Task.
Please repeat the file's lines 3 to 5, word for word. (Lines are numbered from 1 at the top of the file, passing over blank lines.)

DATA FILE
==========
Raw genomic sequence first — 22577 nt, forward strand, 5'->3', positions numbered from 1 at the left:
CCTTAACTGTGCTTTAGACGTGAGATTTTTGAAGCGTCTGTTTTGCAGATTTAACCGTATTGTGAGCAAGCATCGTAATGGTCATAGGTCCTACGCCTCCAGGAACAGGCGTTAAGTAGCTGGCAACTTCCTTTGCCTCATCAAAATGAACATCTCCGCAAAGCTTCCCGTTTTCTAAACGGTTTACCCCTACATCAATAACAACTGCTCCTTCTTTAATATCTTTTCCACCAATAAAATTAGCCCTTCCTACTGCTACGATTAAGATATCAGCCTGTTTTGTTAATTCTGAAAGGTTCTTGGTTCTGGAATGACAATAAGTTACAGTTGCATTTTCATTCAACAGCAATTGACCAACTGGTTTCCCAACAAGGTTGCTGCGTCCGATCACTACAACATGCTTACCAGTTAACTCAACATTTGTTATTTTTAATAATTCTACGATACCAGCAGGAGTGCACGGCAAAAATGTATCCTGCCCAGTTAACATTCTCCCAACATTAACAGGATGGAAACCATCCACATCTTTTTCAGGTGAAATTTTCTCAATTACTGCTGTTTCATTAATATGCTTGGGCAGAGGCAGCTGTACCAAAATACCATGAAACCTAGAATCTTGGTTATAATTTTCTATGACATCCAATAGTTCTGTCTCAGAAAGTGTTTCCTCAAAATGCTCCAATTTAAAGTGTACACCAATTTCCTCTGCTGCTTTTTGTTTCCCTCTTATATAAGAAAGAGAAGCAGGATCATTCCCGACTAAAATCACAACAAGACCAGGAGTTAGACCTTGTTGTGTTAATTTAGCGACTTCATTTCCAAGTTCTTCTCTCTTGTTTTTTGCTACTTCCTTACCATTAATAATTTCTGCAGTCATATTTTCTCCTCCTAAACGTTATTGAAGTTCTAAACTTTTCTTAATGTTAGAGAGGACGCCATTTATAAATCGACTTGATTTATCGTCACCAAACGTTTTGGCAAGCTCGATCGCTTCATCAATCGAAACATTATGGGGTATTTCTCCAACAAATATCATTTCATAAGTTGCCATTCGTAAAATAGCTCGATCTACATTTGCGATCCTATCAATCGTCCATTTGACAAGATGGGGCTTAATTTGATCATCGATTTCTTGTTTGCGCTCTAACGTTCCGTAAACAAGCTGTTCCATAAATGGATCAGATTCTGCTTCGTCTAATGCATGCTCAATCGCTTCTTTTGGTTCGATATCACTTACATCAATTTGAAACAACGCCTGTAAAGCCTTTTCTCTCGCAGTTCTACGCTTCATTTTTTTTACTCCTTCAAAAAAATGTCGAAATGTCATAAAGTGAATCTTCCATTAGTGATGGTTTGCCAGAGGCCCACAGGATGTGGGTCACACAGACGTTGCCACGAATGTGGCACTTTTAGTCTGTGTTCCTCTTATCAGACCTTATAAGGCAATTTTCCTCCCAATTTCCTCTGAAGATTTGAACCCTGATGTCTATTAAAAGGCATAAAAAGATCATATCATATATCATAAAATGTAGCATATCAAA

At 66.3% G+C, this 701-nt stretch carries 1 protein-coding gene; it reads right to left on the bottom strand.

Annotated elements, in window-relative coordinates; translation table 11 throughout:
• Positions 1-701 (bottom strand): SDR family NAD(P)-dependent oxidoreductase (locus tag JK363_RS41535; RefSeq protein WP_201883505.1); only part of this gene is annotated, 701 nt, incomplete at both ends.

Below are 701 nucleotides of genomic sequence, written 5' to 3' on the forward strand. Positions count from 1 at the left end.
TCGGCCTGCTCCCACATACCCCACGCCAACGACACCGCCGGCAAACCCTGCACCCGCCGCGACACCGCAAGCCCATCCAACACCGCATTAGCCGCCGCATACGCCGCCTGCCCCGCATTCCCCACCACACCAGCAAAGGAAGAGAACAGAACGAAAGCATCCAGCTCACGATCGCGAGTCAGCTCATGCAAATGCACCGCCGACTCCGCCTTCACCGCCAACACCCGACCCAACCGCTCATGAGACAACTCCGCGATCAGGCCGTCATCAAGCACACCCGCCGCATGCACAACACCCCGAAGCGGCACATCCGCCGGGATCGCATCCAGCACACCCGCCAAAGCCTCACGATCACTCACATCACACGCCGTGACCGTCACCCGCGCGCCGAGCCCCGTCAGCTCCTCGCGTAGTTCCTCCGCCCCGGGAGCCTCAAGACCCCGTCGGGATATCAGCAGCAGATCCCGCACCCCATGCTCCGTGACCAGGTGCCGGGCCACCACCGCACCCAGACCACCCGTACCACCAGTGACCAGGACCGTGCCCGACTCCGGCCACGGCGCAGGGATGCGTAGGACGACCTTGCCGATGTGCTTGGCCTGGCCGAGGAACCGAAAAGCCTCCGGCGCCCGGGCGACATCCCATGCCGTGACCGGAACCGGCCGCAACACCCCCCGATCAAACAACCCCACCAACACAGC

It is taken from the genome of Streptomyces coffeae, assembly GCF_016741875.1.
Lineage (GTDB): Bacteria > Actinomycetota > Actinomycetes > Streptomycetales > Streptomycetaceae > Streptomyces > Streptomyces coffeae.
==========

At 66.3% G+C, this 701-nt stretch carries 1 protein-coding gene; it reads right to left on the bottom strand.

Annotated elements, in window-relative coordinates; translation table 11 throughout:
• Positions 1-701 (bottom strand): SDR family NAD(P)-dependent oxidoreductase (locus tag JK363_RS41535; RefSeq protein WP_201883505.1); only part of this gene is annotated, 701 nt, incomplete at both ends.